By: Cordelia Tremont

Typically when you think of banjo music, you think of Dixie, Country, and of course, the Blues. Banjo and the Blues have a very strong connection but the interesting thing is that the type of Blues played is influenced by various areas of the country. Each offers a unique sound even though it all comes from the same instrument. The banjo is a very special instrument that creates a sound like none other.

For about 300 years banjos and fiddles have been primary instruments of African American music. Ever since the late 1700s, blacks and whites alike have loved the banjo, and shared their tunes and styles. By the late 1800s and early 1900s, the music began to change, reflecting its regional roots. For instance if you listen to banjo music in the Mississippi Delta it varies quite a bit from that heard in the Virginia Piedmont.

In the early 19th century black musicians were responsible for the way the banjo sounded. Gus Cannon, more commonly known as “Banjo Joe” was a very popular player. His accompanist was often a man named Blind Blake. In 1927 “Banjo Joe” made some records for the Paramount label. His techniques soon were celebrated. Among them were “frailing”, a method still studied, slide banjo, and rolling.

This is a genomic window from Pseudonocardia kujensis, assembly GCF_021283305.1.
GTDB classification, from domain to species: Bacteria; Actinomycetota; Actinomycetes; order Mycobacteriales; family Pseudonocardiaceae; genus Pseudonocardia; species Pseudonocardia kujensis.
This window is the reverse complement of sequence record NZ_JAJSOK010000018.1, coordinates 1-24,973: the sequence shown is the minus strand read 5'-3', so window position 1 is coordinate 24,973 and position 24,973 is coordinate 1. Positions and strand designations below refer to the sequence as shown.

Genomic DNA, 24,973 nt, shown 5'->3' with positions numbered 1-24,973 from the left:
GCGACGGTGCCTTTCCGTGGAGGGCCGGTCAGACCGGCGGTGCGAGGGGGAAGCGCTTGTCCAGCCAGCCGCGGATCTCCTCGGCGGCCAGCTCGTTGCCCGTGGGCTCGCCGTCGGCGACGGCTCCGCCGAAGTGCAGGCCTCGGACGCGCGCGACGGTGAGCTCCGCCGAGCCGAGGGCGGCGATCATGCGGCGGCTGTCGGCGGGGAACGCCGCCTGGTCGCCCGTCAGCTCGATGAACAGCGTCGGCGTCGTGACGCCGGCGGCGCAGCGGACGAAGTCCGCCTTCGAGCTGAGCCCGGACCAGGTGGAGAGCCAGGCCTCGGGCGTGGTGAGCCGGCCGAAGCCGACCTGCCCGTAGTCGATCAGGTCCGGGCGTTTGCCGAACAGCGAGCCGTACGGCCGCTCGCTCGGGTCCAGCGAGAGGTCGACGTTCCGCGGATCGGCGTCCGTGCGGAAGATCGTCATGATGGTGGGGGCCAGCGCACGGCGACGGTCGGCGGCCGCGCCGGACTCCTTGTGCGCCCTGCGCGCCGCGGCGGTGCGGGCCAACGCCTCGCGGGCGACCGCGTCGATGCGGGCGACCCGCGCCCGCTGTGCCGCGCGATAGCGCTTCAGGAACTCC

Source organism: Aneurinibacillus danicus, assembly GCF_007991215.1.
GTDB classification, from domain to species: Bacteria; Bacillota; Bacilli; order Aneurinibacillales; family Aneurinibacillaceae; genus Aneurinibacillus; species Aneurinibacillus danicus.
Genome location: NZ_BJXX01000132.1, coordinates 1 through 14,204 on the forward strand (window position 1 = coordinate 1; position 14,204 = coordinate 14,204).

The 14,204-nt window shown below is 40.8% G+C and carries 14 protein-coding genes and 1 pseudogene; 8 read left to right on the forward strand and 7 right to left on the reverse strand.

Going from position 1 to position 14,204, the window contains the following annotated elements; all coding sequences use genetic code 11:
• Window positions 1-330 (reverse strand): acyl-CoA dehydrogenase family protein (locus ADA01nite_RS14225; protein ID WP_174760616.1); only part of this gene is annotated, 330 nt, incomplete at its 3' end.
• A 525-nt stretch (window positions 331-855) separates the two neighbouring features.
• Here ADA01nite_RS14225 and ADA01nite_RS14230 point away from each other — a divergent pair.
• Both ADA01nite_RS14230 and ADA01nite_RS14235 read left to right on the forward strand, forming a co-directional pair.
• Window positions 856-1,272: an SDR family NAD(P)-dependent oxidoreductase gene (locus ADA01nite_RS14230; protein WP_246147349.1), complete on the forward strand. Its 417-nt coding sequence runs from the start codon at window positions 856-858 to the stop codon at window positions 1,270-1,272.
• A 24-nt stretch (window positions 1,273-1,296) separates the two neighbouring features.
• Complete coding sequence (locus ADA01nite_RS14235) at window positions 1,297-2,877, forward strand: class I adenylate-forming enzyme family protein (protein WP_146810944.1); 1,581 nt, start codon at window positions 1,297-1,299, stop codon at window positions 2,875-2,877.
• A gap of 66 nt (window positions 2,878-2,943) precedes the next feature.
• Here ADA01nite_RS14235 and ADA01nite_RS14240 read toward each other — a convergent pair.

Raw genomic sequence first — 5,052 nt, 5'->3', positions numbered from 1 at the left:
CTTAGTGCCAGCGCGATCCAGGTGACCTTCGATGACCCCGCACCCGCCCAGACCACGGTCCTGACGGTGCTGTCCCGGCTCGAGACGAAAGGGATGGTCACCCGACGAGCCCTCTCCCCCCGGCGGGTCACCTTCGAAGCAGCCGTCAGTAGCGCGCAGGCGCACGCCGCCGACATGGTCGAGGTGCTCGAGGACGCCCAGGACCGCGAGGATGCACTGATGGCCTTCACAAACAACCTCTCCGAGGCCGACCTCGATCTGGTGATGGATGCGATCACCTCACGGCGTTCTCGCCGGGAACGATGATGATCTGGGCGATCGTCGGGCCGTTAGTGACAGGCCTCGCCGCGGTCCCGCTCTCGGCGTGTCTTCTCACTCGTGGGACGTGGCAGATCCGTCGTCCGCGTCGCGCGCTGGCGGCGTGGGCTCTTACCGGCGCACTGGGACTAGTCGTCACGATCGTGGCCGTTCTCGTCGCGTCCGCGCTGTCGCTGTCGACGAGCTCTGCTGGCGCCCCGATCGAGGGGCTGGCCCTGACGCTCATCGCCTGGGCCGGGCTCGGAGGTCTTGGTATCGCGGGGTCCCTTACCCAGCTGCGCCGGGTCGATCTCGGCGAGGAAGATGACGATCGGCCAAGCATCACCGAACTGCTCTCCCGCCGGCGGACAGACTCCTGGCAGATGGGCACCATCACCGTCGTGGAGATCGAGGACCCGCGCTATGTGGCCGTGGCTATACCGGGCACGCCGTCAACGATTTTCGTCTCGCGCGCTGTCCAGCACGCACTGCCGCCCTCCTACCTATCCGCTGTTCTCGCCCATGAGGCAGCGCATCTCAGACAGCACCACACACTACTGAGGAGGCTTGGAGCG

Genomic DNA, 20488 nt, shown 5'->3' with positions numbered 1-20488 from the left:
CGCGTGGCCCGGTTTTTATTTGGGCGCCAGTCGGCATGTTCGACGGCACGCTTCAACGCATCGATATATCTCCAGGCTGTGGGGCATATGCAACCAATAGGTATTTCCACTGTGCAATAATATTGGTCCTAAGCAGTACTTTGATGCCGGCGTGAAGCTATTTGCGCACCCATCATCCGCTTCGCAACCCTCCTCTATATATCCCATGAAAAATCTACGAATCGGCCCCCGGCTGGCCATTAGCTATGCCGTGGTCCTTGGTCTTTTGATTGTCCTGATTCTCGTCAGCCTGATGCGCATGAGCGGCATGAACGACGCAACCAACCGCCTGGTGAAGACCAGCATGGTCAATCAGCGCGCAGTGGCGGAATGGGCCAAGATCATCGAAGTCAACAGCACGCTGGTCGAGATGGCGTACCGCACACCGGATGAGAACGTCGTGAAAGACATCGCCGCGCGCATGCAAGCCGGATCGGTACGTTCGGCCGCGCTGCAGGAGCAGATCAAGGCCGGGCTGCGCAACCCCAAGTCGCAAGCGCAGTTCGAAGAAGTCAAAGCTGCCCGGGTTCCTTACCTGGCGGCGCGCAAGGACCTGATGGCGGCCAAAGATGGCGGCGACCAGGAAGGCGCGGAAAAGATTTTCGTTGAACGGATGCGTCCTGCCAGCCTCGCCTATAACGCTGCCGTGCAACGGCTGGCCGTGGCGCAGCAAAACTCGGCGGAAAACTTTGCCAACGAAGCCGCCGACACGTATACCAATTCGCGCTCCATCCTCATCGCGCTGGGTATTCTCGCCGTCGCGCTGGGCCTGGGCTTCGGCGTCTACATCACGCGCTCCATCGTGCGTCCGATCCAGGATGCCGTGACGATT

Today, you hear banjo played with a square dance type sound, swing, blue grass, and everything in between. The music played in the late 1800s had a more fluid sound, almost like good friends gathering for a good, old-fashioned jam session. The sound back then was accented with off beats and speckled with rhythm. What we hear more of today is a stiffer sound. While still a wonderful instrument, you cannot help but miss the old playing of Allen Shelton and many of the other famous banjo players that knew how to cut loose.

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Cordelia Tremont runs the Red Banjo, web site that focuses on a range of resources about the banjo. For more details, go to: Don't reprint the same version as everyone else.

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